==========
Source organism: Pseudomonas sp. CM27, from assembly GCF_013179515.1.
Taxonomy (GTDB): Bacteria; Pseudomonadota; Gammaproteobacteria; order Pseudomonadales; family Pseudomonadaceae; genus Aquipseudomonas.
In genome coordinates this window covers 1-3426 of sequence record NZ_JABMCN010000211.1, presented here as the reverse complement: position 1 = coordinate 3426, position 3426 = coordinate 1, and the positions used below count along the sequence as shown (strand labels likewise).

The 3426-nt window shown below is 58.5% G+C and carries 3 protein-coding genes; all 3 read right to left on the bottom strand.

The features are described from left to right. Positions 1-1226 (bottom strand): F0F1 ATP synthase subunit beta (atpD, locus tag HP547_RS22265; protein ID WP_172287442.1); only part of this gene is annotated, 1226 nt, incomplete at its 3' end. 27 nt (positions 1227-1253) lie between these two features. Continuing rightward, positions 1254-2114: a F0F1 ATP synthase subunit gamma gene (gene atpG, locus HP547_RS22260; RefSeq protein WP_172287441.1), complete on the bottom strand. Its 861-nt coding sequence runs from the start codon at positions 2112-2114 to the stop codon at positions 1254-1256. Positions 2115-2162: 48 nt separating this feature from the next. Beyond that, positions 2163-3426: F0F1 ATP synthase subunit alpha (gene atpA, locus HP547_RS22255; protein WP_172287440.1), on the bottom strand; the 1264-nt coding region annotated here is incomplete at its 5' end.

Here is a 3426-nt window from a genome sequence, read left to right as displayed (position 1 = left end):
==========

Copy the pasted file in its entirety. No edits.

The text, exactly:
Source organism: Pseudomonas sp. CM27, from assembly GCF_013179515.1.
Taxonomy (GTDB): Bacteria; Pseudomonadota; Gammaproteobacteria; order Pseudomonadales; family Pseudomonadaceae; genus Aquipseudomonas.
In genome coordinates this window covers 1-3426 of sequence record NZ_JABMCN010000211.1, presented here as the reverse complement: position 1 = coordinate 3426, position 3426 = coordinate 1, and the positions used below count along the sequence as shown (strand labels likewise).

The 3426-nt window shown below is 58.5% G+C and carries 3 protein-coding genes; all 3 read right to left on the bottom strand.

The features are described from left to right. Positions 1-1226 (bottom strand): F0F1 ATP synthase subunit beta (atpD, locus tag HP547_RS22265; protein ID WP_172287442.1); only part of this gene is annotated, 1226 nt, incomplete at its 3' end. 27 nt (positions 1227-1253) lie between these two features. Continuing rightward, positions 1254-2114: a F0F1 ATP synthase subunit gamma gene (gene atpG, locus HP547_RS22260; RefSeq protein WP_172287441.1), complete on the bottom strand. Its 861-nt coding sequence runs from the start codon at positions 2112-2114 to the stop codon at positions 1254-1256. Positions 2115-2162: 48 nt separating this feature from the next. Beyond that, positions 2163-3426: F0F1 ATP synthase subunit alpha (gene atpA, locus HP547_RS22255; protein WP_172287440.1), on the bottom strand; the 1264-nt coding region annotated here is incomplete at its 5' end.

Here is a 3426-nt window from a genome sequence, read left to right as displayed (position 1 = left end):